Stephen Totilo leaves MTV Multiplayer for Kotaku
Wed May 06, 2009 at 02:00:19 PM EST
Stephen Totilo, who has participated in several of our "I Claim Shenanigans" podcasts, has left MTV Multiplayer for Kotaku. Am I out of the loop because I can't believe that I missed this info.
Read the news here: Totilo leaves MTV for Kotak
Gears 2: Miyamoto's Shooter?
Mon Nov 10, 2008 at 06:58:52 PM EST
I'm not sure if anyone has written about this yet, but I haven't seen it. Stephen Totilo, who joined SweetTea and I for one of the best Gearheads podcasts I think we ever did, wrote a piece basically saying that Gears of War 2 is pretty much what Nintendo legend Miyamoto would have made had he ever made a bloody shooter. And if you think he's being over-the-top gushing about it, well, I beg to differ.
I haven't finished the game yet, so I'm not going to discuss the campaign in detail until I finish it. I just don't think that it's fair and I don't want to spoil it for others who haven't had a chance to get through it yet. But in this game, more than Gears 1, you can see it being a horizontal, 3-D platformer.
This part, in particular, is especially true.
The best Miyamoto games have always been exceptional at teaching their players to do extraordinary things, one enjoyable, playable step at a time. You’re first encouraged to jump in "Super Mario Bros." so you can avoid a Goomba. As soon as you master that, you’re using that jump to break a brick. As soon as you’re good at breaking bricks, you find that breaking bricks lets you find secret passages. And so on. In every "Zelda" dungeon ever made, you’re given a new tool that you’re forced to use, usually initially, just to get out of the room you found it in. Then you usually have to use it to beat that dungeon’s boss. And after that, with that on-the-job training done, you’re usually good enough to start improvising.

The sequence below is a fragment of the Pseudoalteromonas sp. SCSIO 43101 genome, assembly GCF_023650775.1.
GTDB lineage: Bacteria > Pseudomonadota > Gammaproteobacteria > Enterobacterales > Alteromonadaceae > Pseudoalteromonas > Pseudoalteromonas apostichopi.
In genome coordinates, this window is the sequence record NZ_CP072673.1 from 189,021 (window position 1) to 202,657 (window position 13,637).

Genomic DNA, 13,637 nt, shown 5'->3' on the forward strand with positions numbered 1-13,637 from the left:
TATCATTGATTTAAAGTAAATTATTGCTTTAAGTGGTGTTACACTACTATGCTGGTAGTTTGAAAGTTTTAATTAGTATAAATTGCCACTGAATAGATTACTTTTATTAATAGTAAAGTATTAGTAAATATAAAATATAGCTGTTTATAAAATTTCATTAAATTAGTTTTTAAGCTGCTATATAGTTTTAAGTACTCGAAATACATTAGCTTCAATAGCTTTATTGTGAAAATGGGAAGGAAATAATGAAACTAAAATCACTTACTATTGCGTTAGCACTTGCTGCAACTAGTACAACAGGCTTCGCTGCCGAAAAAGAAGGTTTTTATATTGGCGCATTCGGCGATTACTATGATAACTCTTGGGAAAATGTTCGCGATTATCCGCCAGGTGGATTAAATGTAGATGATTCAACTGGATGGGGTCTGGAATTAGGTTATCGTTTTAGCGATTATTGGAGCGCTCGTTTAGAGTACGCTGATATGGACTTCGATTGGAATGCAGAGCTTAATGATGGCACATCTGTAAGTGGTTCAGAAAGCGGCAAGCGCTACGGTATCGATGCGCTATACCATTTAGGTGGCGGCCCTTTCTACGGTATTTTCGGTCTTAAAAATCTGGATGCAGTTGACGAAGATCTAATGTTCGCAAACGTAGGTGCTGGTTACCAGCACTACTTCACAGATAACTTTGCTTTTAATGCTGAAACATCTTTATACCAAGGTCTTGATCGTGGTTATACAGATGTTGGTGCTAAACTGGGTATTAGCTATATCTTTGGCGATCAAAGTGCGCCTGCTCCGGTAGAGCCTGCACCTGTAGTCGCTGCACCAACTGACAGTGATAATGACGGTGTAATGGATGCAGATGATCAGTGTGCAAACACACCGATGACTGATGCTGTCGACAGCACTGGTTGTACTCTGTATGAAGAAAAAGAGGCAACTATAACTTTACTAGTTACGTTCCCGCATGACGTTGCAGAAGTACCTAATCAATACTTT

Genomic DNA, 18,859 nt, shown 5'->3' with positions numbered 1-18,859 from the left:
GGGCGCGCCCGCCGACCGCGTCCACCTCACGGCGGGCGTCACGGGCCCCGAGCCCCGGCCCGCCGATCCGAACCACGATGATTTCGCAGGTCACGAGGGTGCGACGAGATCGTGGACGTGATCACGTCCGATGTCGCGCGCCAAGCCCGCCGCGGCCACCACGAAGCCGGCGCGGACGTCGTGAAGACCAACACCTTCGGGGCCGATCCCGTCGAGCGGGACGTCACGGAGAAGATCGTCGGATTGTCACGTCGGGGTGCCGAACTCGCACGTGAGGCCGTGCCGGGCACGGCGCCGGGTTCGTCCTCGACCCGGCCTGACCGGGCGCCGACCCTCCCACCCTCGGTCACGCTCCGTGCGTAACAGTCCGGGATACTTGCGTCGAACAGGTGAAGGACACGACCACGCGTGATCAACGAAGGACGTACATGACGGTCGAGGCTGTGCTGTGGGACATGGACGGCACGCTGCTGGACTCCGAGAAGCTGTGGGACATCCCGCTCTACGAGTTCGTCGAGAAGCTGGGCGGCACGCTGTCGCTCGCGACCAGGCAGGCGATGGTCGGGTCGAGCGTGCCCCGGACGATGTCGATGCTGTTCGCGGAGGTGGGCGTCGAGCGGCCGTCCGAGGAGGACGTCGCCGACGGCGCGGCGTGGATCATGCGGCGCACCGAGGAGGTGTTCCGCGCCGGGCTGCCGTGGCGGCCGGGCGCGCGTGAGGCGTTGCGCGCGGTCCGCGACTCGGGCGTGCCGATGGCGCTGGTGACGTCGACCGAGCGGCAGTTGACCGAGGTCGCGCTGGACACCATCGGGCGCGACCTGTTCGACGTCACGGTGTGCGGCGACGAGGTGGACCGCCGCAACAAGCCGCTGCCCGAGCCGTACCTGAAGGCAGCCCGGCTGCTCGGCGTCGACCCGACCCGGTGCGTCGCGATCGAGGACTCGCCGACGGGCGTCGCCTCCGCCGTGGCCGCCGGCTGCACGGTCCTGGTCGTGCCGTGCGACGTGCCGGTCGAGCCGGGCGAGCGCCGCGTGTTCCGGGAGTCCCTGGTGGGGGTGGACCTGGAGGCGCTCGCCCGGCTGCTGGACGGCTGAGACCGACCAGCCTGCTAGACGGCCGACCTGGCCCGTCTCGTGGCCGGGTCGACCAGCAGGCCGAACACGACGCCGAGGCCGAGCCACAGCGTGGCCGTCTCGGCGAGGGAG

I know somewhere my brother is smiling because Miyamoto was one of his great heroes growing up. I know that of anything that will be written about Gears of War 2 in the weeks and months and years ahead, that post will touch him more than anything else. The best part is that I fully believe it's true, especially if you've ever studied Miyamoto's game design and how he's sucked us all into those experiences for so many years. It may seem strange to compare a game about sticking explosive arrows in your opponents' derriere to that plumber who grows by eating mushrooms and shoots fireballs out of his hands by eating a flower, but the essential foundation of both games is there as Totilo points out.
Now to finally try and get closer to the end of the game.